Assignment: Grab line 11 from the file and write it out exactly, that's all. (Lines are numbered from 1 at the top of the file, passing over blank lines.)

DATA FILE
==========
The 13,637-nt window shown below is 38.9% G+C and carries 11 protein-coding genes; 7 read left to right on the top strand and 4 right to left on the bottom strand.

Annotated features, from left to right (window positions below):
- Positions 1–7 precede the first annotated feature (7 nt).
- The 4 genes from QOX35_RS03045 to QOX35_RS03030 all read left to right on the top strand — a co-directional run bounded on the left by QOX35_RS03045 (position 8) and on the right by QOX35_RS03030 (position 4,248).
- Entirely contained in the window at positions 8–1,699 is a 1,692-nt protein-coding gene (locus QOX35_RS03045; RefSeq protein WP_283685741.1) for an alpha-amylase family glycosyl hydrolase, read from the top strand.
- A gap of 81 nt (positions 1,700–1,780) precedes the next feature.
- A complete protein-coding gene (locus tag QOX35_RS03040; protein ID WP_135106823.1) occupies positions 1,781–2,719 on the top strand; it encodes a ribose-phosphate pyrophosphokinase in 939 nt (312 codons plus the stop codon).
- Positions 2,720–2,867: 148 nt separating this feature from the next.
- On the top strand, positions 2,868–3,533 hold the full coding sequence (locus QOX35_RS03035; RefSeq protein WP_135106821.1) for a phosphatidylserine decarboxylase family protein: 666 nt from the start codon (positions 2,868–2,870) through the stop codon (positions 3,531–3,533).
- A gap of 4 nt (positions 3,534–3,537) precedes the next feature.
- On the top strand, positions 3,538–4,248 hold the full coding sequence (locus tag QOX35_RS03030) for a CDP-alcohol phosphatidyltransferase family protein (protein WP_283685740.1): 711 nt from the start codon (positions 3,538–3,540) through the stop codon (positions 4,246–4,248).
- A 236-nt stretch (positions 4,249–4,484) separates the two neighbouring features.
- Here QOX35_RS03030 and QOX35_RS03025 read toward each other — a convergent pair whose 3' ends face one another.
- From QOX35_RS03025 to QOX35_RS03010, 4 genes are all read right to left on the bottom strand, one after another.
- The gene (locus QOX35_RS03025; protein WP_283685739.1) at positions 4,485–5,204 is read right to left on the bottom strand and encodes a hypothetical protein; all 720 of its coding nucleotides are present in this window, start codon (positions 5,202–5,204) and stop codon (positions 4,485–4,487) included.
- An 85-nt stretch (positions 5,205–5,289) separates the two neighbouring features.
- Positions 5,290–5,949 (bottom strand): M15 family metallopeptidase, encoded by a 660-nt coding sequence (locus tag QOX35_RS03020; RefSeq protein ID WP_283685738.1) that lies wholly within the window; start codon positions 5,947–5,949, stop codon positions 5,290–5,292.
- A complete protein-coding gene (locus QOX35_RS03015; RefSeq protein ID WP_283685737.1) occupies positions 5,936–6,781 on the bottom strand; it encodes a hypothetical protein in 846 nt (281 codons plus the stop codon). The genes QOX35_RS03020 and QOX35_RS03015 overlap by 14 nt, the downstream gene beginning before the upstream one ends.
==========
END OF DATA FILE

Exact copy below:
- On the top strand, positions 3,538–4,248 hold the full coding sequence (locus tag QOX35_RS03030) for a CDP-alcohol phosphatidyltransferase family protein (protein WP_283685740.1): 711 nt from the start codon (positions 3,538–3,540) through the stop codon (positions 4,246–4,248).